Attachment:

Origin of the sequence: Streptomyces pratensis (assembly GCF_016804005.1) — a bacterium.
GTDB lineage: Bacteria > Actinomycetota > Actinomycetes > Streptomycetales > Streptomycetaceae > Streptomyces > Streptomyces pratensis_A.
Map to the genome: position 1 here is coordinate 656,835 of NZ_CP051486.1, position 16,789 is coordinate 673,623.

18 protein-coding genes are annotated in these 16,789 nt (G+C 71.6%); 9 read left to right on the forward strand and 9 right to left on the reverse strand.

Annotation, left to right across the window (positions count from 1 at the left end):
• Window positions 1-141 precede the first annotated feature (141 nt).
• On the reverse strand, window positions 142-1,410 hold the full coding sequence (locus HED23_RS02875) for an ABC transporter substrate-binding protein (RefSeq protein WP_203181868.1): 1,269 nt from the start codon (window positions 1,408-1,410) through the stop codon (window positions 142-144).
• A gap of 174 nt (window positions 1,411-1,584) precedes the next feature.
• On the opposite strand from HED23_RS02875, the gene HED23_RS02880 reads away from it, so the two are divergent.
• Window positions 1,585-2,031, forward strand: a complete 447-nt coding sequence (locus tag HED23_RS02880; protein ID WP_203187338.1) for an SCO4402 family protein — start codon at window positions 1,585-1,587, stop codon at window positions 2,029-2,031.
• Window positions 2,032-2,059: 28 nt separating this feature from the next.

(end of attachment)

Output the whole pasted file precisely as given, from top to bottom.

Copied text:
Origin of the sequence: Streptomyces pratensis (assembly GCF_016804005.1) — a bacterium.
GTDB lineage: Bacteria > Actinomycetota > Actinomycetes > Streptomycetales > Streptomycetaceae > Streptomyces > Streptomyces pratensis_A.
Map to the genome: position 1 here is coordinate 656,835 of NZ_CP051486.1, position 16,789 is coordinate 673,623.

18 protein-coding genes are annotated in these 16,789 nt (G+C 71.6%); 9 read left to right on the forward strand and 9 right to left on the reverse strand.

Annotation, left to right across the window (positions count from 1 at the left end):
• Window positions 1-141 precede the first annotated feature (141 nt).
• On the reverse strand, window positions 142-1,410 hold the full coding sequence (locus HED23_RS02875) for an ABC transporter substrate-binding protein (RefSeq protein WP_203181868.1): 1,269 nt from the start codon (window positions 1,408-1,410) through the stop codon (window positions 142-144).
• A gap of 174 nt (window positions 1,411-1,584) precedes the next feature.
• On the opposite strand from HED23_RS02875, the gene HED23_RS02880 reads away from it, so the two are divergent.
• Window positions 1,585-2,031, forward strand: a complete 447-nt coding sequence (locus tag HED23_RS02880; protein ID WP_203187338.1) for an SCO4402 family protein — start codon at window positions 1,585-1,587, stop codon at window positions 2,029-2,031.
• Window positions 2,032-2,059: 28 nt separating this feature from the next.